"I'm not surprised that most continue because it's a really rigorous process," Kylie said. 

"They've already gone through rigourous screening to make sure this is something they really want." 

At 14, her daughter started using oestrogen medication. 

Before that, she had to have a psychiatric assessment, which meant eight months of visits and tests. 

"She is unusually young to go on HRT. Usually in New Zealand not given to teenagers younger than 16, depending what area you're in. 

"The doctors were willing to make an exception because of the thoroughness of the psychiatric reports done and the length of time she had been out. 

"At 14, she'd already been socially out for six years, so it was not a fly-by-night decision." 

'No parent is owed grandchildren' 

The teenager was offered an option for fertility preservation, which would require her to stop using puberty blockers and go far enough through puberty to allow for the process. But that was not an option she wished to take. 

Kylie said she had no personal sadness about that. 

"No parent is owed grandchildren. When I chose to have children, I did not do so with a plan in my head that they would have to provide with me with biological grandchildren. 

"She may well become a parent one day. The fact they won't be her biological children will not make them any less her kids." 

Family has no regrets 

While there had been an increase in young people seeking care, Kylie did not believe there had been an increase in actual numbers of trans children. 

Her eldest child - who is now 24 - came out as non-binary a few years after her daughter. 

"It's more likely that you will seek gender-affirming care if you think it will be there and be safe in your community.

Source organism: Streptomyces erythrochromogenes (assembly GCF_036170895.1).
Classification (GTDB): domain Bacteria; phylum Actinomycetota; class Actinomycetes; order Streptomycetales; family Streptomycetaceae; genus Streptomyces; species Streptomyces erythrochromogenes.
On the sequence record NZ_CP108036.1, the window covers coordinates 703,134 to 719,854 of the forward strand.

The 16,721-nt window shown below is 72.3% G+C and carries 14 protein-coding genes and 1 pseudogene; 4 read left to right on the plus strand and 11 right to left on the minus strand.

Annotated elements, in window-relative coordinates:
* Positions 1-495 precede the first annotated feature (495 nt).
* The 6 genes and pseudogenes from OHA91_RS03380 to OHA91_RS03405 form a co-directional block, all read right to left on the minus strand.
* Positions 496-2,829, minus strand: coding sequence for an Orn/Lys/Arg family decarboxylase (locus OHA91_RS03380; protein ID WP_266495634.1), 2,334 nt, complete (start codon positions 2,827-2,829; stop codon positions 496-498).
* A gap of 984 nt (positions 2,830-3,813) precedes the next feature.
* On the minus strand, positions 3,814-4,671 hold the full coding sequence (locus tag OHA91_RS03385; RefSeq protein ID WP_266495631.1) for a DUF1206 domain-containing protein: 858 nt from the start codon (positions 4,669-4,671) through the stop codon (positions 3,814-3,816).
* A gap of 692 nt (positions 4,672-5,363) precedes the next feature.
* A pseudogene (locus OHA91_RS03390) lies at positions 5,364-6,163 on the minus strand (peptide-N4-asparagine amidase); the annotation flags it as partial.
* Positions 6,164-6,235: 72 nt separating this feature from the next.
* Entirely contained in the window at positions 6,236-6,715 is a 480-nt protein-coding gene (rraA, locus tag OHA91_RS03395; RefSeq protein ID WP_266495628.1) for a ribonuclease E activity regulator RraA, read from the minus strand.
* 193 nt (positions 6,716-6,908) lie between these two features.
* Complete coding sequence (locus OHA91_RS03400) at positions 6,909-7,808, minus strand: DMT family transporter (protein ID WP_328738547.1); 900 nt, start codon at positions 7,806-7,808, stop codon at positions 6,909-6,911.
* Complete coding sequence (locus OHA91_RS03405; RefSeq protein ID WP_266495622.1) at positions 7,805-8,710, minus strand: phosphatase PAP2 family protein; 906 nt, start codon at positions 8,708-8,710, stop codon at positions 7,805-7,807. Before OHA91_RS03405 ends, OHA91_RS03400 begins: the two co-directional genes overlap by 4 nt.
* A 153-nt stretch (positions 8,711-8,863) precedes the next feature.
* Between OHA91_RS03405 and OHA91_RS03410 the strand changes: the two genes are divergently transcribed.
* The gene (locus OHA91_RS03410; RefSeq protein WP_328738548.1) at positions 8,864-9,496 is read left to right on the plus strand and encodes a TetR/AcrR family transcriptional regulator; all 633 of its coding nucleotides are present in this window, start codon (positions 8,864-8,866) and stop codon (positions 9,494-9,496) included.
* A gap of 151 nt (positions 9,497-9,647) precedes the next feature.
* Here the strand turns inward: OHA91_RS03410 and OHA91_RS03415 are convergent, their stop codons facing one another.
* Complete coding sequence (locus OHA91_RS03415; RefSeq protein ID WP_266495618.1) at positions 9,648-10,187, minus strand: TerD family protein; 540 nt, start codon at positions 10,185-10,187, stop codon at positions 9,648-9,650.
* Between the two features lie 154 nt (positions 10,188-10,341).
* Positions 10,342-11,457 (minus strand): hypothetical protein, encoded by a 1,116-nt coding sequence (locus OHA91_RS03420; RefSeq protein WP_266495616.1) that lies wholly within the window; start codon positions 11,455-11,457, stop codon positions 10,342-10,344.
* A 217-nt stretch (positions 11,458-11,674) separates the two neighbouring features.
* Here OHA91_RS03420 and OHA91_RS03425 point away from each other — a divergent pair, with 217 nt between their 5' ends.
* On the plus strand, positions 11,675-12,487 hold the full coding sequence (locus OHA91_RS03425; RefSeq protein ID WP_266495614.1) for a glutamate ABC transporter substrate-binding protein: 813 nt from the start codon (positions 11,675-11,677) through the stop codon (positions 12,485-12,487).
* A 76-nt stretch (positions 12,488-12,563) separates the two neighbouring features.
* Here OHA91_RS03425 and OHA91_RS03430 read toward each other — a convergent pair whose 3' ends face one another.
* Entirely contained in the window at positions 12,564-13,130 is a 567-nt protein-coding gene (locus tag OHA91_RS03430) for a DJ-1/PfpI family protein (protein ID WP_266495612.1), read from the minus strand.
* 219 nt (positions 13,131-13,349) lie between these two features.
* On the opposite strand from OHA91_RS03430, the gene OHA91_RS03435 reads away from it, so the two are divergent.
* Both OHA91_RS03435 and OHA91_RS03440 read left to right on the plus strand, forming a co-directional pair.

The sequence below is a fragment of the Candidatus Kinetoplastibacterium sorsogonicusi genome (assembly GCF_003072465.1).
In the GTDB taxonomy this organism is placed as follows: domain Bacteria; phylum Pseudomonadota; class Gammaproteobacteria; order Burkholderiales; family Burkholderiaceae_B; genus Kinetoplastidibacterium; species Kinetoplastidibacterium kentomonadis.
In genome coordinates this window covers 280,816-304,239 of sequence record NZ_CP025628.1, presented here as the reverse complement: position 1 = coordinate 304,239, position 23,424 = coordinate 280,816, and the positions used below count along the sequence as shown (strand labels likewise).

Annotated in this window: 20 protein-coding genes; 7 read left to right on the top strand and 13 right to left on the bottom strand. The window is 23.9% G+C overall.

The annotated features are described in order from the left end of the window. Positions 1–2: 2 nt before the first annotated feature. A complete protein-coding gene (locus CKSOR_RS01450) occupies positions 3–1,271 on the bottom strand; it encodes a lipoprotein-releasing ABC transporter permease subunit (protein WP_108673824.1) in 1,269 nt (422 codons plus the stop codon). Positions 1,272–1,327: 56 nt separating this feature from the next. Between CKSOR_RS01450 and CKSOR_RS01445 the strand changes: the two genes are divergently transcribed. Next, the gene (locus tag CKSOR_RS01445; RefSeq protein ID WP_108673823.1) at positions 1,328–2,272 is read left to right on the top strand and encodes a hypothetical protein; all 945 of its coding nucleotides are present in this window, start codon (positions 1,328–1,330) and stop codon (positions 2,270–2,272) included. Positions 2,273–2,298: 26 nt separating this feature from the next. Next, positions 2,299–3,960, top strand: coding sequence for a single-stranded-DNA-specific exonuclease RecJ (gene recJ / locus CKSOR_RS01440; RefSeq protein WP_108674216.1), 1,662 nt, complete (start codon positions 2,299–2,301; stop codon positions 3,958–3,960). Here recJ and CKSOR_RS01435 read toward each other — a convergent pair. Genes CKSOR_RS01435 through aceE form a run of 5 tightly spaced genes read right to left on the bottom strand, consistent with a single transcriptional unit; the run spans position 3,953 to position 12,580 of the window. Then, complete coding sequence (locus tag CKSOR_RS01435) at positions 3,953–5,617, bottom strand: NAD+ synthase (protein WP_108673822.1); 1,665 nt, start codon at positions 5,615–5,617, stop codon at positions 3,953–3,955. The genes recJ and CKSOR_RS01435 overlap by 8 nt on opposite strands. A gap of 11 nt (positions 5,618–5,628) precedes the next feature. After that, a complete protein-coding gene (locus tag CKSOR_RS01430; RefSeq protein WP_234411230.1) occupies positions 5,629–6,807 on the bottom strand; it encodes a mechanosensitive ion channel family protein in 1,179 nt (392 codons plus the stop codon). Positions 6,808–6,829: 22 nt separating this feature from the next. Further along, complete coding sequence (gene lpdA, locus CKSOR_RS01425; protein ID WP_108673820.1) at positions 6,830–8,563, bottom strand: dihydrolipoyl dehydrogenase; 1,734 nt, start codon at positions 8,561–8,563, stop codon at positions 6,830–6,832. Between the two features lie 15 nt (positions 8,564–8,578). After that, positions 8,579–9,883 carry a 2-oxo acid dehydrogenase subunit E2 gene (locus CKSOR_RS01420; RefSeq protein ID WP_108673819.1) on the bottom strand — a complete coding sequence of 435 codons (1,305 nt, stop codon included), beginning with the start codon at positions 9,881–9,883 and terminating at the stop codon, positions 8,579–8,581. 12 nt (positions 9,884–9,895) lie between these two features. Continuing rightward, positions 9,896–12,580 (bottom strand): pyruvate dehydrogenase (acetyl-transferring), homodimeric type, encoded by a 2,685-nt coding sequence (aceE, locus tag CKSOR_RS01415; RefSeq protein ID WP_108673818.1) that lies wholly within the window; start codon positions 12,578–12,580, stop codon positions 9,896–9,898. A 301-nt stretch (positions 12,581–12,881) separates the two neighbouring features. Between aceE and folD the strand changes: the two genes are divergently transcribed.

"As it's become a little safer to be out in your community, it's become more likely for a person to talk to their parents at a younger age. 

"I think through the generations we will have fewer people in their 30s seeking transition because they were able to make it at younger age." 

No-one in her family had any regrets, she said. 

"Our daughter is a happy, healthy, normal 17-year-old - she's done extremely well at school, is off to uni, she's got great group of friends, she's in a relationship - doing all the things you would expect a 17-year-old to do. 

"We've never been concerned that her intellectual or psychological development has been stunted by her being able to express who she is. 

"In fact, our concern [would have been] the damage from not being able to express who she is that would have been done to her, that she would have to work through as an adult." 

The Health Ministry plans to release its own review of the evidence for puberty blockers shortly, along with a position statement to give clinicians guidance. 

Separately, Health New Zealand Te Whatu Ora has commissioned the Professional Association for Transgender Healthcare Aotearoa (PATHA) to update its guidelines for gender-affirming care for healthcare professionals, including the use puberty blockers.